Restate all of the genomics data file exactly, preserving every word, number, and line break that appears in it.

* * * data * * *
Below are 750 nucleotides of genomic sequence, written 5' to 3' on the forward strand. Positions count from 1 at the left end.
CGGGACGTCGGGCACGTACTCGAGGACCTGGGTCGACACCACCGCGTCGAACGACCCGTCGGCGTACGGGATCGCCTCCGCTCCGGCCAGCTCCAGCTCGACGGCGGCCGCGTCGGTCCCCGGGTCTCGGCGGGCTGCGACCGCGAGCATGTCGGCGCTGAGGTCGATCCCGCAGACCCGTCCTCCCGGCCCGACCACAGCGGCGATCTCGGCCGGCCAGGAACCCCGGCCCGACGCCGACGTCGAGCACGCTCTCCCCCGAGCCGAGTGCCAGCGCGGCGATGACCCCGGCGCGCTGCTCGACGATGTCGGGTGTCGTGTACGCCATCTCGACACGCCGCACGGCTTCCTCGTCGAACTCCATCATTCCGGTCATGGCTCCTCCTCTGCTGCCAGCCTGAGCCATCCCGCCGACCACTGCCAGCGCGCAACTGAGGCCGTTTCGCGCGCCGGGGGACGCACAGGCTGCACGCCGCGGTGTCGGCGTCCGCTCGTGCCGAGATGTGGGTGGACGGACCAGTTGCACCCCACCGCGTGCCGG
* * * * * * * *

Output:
Below are 750 nucleotides of genomic sequence, written 5' to 3' on the forward strand. Positions count from 1 at the left end.
CGGGACGTCGGGCACGTACTCGAGGACCTGGGTCGACACCACCGCGTCGAACGACCCGTCGGCGTACGGGATCGCCTCCGCTCCGGCCAGCTCCAGCTCGACGGCGGCCGCGTCGGTCCCCGGGTCTCGGCGGGCTGCGACCGCGAGCATGTCGGCGCTGAGGTCGATCCCGCAGACCCGTCCTCCCGGCCCGACCACAGCGGCGATCTCGGCCGGCCAGGAACCCCGGCCCGACGCCGACGTCGAGCACGCTCTCCCCCGAGCCGAGTGCCAGCGCGGCGATGACCCCGGCGCGCTGCTCGACGATGTCGGGTGTCGTGTACGCCATCTCGACACGCCGCACGGCTTCCTCGTCGAACTCCATCATTCCGGTCATGGCTCCTCCTCTGCTGCCAGCCTGAGCCATCCCGCCGACCACTGCCAGCGCGCAACTGAGGCCGTTTCGCGCGCCGGGGGACGCACAGGCTGCACGCCGCGGTGTCGGCGTCCGCTCGTGCCGAGATGTGGGTGGACGGACCAGTTGCACCCCACCGCGTGCCGG